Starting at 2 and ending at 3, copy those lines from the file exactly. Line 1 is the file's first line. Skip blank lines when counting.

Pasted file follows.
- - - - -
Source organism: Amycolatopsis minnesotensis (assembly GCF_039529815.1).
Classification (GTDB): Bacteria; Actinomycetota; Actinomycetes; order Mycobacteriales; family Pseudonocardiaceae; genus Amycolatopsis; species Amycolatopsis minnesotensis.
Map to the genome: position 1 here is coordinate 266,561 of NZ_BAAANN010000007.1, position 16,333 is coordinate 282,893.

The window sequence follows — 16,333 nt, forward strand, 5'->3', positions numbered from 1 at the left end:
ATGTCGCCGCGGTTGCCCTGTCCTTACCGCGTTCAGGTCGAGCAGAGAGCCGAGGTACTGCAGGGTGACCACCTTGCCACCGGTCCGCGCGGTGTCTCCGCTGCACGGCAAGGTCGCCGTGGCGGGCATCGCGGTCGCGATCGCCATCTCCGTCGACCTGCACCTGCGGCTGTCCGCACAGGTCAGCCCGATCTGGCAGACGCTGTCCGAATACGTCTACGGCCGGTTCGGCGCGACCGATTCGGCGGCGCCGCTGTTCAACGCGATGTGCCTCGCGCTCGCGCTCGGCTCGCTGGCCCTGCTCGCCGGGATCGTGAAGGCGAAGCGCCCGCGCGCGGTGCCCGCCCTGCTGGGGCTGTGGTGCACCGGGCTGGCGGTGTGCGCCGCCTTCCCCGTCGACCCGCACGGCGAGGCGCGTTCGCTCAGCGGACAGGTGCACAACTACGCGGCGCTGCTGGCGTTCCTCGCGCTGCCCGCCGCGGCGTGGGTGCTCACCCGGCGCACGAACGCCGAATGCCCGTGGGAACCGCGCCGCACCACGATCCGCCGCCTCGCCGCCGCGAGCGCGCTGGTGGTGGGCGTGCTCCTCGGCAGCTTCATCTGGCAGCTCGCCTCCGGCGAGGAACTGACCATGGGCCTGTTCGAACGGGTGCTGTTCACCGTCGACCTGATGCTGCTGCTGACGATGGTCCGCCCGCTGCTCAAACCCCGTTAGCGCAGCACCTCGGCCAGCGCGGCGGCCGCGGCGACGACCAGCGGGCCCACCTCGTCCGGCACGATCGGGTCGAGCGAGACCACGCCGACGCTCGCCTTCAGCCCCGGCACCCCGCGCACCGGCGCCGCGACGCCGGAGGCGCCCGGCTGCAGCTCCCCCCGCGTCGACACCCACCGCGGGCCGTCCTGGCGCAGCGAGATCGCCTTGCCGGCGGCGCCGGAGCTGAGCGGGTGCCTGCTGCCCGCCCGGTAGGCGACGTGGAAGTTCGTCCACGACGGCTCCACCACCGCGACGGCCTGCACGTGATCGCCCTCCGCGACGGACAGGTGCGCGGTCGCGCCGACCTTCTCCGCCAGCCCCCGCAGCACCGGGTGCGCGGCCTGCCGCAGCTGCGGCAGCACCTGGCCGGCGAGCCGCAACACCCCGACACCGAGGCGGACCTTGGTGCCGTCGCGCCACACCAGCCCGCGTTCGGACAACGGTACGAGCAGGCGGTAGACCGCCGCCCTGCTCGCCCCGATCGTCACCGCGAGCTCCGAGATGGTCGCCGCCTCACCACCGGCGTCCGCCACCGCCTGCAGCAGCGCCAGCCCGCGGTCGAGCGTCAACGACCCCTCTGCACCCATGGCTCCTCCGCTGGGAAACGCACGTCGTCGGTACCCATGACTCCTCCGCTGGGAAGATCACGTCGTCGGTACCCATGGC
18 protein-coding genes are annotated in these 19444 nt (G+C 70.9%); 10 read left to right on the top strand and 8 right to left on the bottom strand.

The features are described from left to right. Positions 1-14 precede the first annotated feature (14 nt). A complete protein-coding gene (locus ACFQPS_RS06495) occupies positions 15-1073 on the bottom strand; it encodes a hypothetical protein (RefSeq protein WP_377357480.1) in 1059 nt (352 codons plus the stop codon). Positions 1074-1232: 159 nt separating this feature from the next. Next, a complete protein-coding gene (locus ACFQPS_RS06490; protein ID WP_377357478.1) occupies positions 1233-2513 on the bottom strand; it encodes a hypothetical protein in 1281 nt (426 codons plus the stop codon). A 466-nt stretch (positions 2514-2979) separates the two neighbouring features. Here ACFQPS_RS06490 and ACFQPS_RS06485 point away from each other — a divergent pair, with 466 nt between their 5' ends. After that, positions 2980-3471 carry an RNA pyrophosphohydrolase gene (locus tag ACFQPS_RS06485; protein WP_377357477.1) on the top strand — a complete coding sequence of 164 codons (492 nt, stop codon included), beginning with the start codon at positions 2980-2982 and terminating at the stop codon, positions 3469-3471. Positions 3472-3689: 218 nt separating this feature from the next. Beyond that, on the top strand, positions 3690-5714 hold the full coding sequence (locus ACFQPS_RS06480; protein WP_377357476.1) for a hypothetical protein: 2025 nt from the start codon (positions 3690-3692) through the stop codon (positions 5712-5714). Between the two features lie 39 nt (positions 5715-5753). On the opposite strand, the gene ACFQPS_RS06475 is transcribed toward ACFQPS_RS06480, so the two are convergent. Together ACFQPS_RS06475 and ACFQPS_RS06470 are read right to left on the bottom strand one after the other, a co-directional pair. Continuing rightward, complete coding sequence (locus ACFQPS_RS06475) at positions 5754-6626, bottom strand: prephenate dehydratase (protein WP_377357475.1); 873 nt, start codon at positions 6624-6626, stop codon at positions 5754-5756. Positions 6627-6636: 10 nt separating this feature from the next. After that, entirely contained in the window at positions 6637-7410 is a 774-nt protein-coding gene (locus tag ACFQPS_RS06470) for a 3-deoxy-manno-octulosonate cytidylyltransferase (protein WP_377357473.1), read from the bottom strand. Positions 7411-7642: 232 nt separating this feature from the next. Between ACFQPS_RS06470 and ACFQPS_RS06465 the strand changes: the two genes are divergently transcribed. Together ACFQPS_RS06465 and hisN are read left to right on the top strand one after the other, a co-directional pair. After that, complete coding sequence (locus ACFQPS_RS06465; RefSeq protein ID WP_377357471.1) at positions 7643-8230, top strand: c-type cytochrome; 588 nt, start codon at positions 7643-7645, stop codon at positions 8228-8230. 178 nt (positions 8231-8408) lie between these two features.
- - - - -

Classification (GTDB): Bacteria; Actinomycetota; Actinomycetes; order Mycobacteriales; family Pseudonocardiaceae; genus Amycolatopsis; species Amycolatopsis minnesotensis.
Map to the genome: position 1 here is coordinate 266,561 of NZ_BAAANN010000007.1, position 16,333 is coordinate 282,893.